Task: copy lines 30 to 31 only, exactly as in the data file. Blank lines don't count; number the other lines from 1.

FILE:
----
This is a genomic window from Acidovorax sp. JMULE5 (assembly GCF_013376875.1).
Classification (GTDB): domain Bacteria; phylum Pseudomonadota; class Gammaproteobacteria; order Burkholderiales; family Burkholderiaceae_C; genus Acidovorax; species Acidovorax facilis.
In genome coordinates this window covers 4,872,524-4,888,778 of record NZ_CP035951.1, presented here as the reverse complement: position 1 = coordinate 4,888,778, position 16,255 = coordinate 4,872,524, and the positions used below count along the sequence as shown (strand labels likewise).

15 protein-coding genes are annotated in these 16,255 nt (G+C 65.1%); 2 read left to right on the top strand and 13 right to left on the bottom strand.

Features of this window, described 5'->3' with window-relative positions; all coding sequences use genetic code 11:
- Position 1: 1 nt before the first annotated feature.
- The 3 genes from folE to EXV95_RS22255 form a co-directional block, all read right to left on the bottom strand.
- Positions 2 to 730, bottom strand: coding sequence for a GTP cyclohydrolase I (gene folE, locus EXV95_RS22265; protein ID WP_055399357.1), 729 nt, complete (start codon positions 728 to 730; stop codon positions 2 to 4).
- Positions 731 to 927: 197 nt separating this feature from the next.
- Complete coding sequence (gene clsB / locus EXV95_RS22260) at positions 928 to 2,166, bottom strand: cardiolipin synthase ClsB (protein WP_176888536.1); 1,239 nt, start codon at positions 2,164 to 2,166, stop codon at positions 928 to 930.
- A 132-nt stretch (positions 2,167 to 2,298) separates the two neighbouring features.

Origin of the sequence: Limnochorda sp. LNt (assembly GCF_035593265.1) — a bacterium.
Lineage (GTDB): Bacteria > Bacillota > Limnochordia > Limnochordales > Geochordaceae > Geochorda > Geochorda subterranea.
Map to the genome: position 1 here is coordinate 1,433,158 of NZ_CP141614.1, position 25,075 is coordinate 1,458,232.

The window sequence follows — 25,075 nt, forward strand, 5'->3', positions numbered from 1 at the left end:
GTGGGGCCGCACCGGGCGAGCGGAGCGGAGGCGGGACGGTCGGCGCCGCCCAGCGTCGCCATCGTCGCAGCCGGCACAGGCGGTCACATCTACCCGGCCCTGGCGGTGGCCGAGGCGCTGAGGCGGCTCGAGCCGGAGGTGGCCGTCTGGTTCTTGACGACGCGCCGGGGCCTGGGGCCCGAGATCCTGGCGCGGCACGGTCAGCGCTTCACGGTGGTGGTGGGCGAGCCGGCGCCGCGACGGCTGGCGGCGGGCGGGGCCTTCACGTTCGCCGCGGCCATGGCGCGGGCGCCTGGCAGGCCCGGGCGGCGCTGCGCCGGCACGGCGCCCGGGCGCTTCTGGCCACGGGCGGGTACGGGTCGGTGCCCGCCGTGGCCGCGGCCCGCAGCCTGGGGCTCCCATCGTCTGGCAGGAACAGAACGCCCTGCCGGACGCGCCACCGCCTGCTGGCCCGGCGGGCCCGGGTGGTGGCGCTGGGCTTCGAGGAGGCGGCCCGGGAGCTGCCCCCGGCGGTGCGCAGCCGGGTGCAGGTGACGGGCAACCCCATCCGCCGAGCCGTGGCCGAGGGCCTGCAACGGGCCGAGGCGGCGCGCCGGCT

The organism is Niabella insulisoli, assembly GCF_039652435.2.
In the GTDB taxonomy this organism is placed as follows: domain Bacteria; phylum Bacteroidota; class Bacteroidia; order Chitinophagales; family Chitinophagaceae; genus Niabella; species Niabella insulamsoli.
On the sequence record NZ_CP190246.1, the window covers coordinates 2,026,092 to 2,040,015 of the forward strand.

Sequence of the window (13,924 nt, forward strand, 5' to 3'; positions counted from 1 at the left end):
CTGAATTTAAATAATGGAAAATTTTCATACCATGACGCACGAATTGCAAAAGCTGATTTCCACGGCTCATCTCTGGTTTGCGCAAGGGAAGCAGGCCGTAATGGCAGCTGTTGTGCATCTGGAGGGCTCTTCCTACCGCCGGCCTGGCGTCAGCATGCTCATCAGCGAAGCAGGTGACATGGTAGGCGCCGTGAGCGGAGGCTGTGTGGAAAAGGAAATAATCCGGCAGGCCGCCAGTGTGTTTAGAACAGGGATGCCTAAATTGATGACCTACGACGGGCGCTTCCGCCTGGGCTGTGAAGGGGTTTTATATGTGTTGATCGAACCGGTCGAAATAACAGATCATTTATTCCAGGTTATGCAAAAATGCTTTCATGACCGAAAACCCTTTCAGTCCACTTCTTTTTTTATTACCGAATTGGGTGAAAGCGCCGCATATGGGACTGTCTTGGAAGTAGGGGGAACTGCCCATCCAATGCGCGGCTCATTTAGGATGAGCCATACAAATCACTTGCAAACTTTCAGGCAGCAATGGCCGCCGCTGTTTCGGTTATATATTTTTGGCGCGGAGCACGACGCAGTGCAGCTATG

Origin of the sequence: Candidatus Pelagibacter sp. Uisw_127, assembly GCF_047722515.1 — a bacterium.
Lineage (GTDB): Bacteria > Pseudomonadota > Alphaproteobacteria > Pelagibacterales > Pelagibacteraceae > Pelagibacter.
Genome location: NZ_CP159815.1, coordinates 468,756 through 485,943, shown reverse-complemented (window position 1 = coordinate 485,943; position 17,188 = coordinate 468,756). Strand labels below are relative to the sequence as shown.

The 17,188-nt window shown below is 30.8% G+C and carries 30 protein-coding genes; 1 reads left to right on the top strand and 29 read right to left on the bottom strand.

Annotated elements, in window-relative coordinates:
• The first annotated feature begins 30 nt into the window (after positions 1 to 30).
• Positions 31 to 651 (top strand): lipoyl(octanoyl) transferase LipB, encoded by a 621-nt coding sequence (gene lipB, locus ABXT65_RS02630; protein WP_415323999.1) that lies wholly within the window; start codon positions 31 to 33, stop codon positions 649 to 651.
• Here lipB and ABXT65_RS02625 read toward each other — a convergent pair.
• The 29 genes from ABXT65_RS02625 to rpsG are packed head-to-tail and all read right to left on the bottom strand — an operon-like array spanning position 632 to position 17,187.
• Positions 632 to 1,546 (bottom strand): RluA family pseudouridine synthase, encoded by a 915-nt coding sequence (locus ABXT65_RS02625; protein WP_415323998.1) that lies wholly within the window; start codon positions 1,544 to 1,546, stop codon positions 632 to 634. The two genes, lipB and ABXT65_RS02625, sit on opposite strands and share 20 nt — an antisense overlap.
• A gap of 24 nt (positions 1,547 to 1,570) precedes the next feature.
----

• The 29 genes from ABXT65_RS02625 to rpsG are packed head-to-tail and all read right to left on the bottom strand — an operon-like array spanning position 632 to position 17,187.
• Positions 632 to 1,546 (bottom strand): RluA family pseudouridine synthase, encoded by a 915-nt coding sequence (locus ABXT65_RS02625; protein WP_415323998.1) that lies wholly within the window; start codon positions 1,544 to 1,546, stop codon positions 632 to 634. The two genes, lipB and ABXT65_RS02625, sit on opposite strands and share 20 nt — an antisense overlap.